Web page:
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Posted by Staff  on 10/17/2014 at 7:24 PM
I guess somebody needs to say it: This isn't exactly the 1927 Yankees battling the 1975 Big Red Machine.

The Kansas City Royals won 89 games during the regular season and the San Francisco Giants won 88, the fourth-fewest combined wins in World Series history, behind only 1981, 1918 and 1973. But 1981 was a strike season and the 1918 season was shortened due to World War I. That leaves only the 1973 matchup between the 94-win A's and 82-win Mets with a lower win total. At least that matchup featured two teams that won division titles. Neither the Royals nor Giants won their division, making this the second all wild-card World Series showdown and the first between two teams with fewer than 90 wins (the Angels and Giants met in 2002 but those were 99- and 95-win teams).

You can even make the argument that the Royals and Giants made the playoffs simply because of geography. The Royals won just two more games than the Mariners, who had to play in the tougher division with the Angels and A's. The Giants had the fifth-best record in the National League and got to play in a division with the two worst teams in baseball. Do they win 88 games if they're in the NL Central? The Giants had the easiest strength of schedule in the majors.

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Posted by Staff  on 10/17/2014 at 7:18 PM
Days after stepping down as Los Angeles schools chief, John Deasy acknowledged he should have worked harder to improve relations with the school board but also criticized the teachers union for making it difficult to improve the district.

Deasy resigned Wednesday after a rocky 3½-year stint as superintendent, where he recently clashed with the Los Angeles Board of Education and weathered sharp criticism from a newly aggressive and confrontational United Teachers Los Angeles. Deasy's critics, among them board members and union officials, deemed him uncommunicative and autocratic.

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Posted by Staff  on 10/17/2014 at 7:17 PM
A high court in Pakistan on Thursday upheld the death sentence for Asia Bibi, a Christian mother of five who in 2010 became the first Pakistani woman to be sentenced to death for “blasphemy,” after Muslim fellow laborers accused her of insulting Mohammed.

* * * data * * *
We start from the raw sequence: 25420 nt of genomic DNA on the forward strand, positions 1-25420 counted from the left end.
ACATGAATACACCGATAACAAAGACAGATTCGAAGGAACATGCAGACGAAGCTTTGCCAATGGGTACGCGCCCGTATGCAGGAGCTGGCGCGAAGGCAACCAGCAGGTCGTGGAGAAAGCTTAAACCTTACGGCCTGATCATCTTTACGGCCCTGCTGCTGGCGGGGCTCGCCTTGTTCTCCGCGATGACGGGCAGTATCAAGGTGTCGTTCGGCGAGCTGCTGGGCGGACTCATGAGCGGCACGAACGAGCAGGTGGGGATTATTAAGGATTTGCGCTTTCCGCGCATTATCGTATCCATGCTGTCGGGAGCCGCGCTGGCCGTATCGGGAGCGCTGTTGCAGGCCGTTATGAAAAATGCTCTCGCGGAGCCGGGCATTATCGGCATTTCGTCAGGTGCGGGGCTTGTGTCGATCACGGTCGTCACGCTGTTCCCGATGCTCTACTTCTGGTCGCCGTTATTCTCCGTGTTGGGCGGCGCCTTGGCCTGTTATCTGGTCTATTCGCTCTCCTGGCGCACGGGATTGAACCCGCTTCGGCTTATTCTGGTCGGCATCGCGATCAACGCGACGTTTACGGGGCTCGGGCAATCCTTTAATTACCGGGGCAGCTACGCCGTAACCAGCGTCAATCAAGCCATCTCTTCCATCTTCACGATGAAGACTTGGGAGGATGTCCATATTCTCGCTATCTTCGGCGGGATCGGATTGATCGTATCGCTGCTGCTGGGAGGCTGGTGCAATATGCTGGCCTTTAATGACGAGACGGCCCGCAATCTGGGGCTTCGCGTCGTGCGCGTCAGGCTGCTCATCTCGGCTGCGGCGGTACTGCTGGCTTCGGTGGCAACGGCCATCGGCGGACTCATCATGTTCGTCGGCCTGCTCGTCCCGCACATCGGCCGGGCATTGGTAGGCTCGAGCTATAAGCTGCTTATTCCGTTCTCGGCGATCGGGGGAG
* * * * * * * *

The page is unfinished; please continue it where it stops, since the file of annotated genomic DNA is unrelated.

After the high court in the Punjab provincial capital Lahore dismissed Asia’s appeal, an organization that campaigns against Pakistan’s notorious laws accused the panel’s two judges of being swayed by about 25 Islamic clerics who it said were present in the courtroom “to apply pressure.”

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Posted by Staff  on 10/17/2014 at 7:16 PM
Concerns about even remote chances of Ebola exposure rippled Friday from a U.S. airline to a cruise ship off Belize, with Frontier contacting hundreds who flew with an infected nurse and Carnival quarantining a health worker only tangentially linked to an Ebola patient's care.

The airline's move relates to Amber Vinson, a Dallas nurse who treated an Ebola patient and then was diagnosed with the virus this week after flying round trip between Dallas and Cleveland. A Centers for Disease Control and Prevention official said Thursday she could have had symptoms earlier than believed -- a period possibly covering her two flights on Frontier Airlines.

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Posted by Staff  on 10/17/2014 at 7:15 PM

Actor Gary Sinise, perhaps best known for his role as Lt. Dan in Forrest Gump, is a long-time supporter of America’s military, veterans, first responders and their families. Among his many endeavors, Gary focuses much of his attention on helping wounded vets live normal lives.

Through his Gary Sinise Foundation, the actor teams up with Building for America’s Bravest to build homes for wounded vets – outfitting them with specialized features designed to make their lives and those of their families easier – to give them “more independence,” as Gary says.

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Posted by Staff  on 10/16/2014 at 10:20 AM